Protecting unauthorized immigrant mothers improves their children’s mental health

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Science  08 Sep 2017:
Vol. 357, Issue 6355, pp. 1041-1044
DOI: 10.1126/science.aan5893

Life under threat of deportation

What is the effect on a child of having parents who are at risk of deportation as unauthorized immigrants? Hainmueller et al. developed a quasi-experimental protocol to address this complicated question. They selected mothers who had birthdates either just before or just after the cutoff for the United States' Deferred Action for Childhood Arrivals (DACA) program. Children whose mothers were protected from deportation by DACA had 50% fewer diagnoses of adjustment and anxiety disorder than children with mothers whose birthdates, by coincidence, preceded the cutoff and who thus were not protected.

Science, this issue p. 1041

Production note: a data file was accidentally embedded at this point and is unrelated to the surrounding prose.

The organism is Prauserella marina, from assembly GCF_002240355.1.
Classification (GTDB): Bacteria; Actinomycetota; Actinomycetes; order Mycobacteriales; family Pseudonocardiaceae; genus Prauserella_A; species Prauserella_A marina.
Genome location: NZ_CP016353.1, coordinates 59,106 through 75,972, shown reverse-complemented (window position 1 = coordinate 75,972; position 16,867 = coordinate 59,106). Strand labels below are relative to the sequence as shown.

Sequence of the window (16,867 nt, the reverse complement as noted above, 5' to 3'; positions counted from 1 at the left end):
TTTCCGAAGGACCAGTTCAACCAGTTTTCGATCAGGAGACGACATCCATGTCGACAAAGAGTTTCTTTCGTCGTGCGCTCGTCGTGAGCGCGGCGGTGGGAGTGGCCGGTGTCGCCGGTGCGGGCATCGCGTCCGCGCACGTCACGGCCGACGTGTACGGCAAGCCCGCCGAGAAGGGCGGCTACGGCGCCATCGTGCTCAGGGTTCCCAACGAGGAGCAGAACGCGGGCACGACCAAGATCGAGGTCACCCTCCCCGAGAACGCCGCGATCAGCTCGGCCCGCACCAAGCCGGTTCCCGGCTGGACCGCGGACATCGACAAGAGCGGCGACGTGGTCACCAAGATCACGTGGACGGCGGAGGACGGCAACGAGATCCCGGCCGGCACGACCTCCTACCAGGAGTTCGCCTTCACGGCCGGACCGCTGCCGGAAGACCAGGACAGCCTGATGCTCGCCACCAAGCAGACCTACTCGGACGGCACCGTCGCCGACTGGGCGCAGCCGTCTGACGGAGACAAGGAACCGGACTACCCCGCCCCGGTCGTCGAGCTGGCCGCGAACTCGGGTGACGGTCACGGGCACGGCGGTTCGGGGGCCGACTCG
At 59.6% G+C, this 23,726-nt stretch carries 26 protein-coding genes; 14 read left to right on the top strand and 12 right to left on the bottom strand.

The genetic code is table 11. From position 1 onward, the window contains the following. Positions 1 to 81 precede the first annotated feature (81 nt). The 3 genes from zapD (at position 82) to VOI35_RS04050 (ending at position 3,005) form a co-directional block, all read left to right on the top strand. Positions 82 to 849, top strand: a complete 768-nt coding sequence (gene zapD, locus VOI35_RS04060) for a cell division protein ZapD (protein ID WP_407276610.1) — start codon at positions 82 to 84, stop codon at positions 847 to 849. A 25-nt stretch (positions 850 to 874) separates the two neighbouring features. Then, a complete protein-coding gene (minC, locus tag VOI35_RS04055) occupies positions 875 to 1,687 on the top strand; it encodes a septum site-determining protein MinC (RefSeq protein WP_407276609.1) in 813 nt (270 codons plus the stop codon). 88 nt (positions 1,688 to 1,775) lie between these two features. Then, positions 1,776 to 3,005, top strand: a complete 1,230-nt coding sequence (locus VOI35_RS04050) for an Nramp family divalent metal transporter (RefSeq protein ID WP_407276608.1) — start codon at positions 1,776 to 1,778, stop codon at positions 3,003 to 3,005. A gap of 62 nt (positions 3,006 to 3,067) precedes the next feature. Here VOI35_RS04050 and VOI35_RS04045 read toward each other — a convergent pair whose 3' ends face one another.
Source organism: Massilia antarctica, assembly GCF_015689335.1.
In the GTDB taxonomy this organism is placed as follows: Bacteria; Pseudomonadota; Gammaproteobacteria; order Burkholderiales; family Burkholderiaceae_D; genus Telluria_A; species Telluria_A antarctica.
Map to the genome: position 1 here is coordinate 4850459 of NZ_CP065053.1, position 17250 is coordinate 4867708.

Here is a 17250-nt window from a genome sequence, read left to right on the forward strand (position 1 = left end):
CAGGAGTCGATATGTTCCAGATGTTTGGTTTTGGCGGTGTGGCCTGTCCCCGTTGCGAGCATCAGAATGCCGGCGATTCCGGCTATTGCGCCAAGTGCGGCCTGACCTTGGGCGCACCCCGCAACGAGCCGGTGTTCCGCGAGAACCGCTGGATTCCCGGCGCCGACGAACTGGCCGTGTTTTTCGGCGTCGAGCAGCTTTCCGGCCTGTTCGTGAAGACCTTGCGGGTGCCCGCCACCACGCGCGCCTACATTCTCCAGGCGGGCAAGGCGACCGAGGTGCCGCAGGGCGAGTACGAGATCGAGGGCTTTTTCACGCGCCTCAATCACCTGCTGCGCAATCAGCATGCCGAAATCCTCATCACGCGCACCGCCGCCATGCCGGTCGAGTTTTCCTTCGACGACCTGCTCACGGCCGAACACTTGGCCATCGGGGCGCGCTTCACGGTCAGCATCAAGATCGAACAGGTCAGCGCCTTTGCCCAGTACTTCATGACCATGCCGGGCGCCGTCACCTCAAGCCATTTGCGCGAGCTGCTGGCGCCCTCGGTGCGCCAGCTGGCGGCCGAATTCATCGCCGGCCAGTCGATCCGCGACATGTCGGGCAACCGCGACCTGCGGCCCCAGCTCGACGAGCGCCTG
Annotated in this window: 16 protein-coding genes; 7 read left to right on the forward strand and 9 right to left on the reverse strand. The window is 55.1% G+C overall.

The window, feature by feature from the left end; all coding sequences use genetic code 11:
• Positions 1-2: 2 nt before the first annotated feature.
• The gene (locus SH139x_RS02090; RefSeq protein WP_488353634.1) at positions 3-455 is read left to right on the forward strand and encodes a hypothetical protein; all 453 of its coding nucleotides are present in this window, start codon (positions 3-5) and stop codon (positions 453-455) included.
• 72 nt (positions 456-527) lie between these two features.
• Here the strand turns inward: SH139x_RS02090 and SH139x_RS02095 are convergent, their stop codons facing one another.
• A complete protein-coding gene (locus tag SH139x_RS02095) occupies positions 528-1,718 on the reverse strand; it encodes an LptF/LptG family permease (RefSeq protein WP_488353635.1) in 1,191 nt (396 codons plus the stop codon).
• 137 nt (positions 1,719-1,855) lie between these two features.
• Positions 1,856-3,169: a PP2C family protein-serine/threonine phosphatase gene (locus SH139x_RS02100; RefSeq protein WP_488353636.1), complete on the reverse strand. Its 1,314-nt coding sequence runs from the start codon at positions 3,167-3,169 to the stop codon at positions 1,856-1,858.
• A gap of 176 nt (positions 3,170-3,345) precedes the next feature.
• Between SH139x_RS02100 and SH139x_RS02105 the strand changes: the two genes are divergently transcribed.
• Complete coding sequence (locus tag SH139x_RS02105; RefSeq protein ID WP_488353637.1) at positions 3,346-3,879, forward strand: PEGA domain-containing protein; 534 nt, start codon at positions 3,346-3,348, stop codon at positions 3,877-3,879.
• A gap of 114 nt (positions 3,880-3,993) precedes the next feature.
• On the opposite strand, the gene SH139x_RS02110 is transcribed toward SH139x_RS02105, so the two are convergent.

The United States is embroiled in a debate about whether to protect or deport its estimated 11 million unauthorized immigrants, but the fact that these immigrants are also parents to more than 4 million U.S.-born children is often overlooked. We provide causal evidence of the impact of parents’ unauthorized immigration status on the health of their U.S. citizen children. The Deferred Action for Childhood Arrivals (DACA) program granted temporary protection from deportation to more than 780,000 unauthorized immigrants. We used Medicaid claims data from Oregon and exploited the quasi-random assignment of DACA eligibility among mothers with birthdates close to the DACA age qualification cutoff. Mothers’ DACA eligibility significantly decreased adjustment and anxiety disorder diagnoses among their children. Parents’ unauthorized status is thus a substantial barrier to normal child development and perpetuates health inequalities through the intergenerational transmission of disadvantage.

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